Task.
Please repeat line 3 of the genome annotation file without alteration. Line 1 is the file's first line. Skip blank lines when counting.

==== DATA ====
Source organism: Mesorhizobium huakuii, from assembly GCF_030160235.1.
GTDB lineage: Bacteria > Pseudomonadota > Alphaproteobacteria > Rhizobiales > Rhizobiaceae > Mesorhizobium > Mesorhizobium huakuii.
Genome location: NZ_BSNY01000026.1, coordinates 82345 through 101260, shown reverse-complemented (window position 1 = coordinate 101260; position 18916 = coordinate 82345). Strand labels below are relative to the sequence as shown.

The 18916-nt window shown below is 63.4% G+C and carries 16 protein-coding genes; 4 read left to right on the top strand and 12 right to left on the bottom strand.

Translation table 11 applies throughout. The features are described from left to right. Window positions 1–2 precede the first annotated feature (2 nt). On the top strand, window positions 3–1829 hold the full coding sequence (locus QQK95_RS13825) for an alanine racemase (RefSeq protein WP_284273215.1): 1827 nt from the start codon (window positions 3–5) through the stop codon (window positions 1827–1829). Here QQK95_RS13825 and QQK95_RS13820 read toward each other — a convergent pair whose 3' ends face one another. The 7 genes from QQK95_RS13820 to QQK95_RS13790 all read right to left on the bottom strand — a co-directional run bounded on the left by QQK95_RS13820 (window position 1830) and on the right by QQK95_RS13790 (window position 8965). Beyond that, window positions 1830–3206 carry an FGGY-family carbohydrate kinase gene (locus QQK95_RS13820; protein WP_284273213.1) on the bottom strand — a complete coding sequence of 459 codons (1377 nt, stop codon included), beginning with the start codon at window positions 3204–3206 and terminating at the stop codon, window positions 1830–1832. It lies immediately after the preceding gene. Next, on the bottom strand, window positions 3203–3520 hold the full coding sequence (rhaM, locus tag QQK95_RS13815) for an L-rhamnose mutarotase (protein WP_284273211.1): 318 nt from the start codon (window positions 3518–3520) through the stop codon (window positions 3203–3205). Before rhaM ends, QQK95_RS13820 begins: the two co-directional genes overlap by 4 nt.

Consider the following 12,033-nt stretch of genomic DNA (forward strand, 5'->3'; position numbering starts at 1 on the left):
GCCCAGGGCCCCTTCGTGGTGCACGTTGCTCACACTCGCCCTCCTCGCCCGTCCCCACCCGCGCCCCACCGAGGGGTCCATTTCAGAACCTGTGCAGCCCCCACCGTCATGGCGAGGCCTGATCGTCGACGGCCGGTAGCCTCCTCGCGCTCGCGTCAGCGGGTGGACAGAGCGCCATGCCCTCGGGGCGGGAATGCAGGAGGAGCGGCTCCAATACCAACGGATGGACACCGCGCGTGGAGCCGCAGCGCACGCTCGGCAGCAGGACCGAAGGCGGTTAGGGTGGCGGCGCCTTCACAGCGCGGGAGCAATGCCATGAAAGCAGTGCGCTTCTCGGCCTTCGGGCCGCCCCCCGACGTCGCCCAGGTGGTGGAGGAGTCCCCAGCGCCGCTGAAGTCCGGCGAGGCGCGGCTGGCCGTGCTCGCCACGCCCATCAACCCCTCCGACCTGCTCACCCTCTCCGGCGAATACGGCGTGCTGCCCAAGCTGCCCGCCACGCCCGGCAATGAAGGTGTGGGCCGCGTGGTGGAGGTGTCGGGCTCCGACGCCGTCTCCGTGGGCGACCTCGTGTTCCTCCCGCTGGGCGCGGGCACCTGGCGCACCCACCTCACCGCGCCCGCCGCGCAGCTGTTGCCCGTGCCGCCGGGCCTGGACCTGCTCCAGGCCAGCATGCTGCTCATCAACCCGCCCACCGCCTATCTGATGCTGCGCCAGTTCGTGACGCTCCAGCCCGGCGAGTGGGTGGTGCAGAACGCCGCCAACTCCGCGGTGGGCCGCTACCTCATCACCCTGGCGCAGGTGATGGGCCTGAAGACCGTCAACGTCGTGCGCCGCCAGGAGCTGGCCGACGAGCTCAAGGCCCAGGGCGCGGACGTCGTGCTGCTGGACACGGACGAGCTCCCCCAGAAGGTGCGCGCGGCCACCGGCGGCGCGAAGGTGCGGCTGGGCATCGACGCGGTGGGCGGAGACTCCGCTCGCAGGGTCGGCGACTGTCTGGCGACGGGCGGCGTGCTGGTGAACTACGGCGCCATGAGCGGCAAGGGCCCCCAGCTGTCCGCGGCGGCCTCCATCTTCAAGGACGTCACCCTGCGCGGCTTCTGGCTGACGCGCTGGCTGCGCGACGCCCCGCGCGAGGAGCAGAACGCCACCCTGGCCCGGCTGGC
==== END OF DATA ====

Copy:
Genome location: NZ_BSNY01000026.1, coordinates 82345 through 101260, shown reverse-complemented (window position 1 = coordinate 101260; position 18916 = coordinate 82345). Strand labels below are relative to the sequence as shown.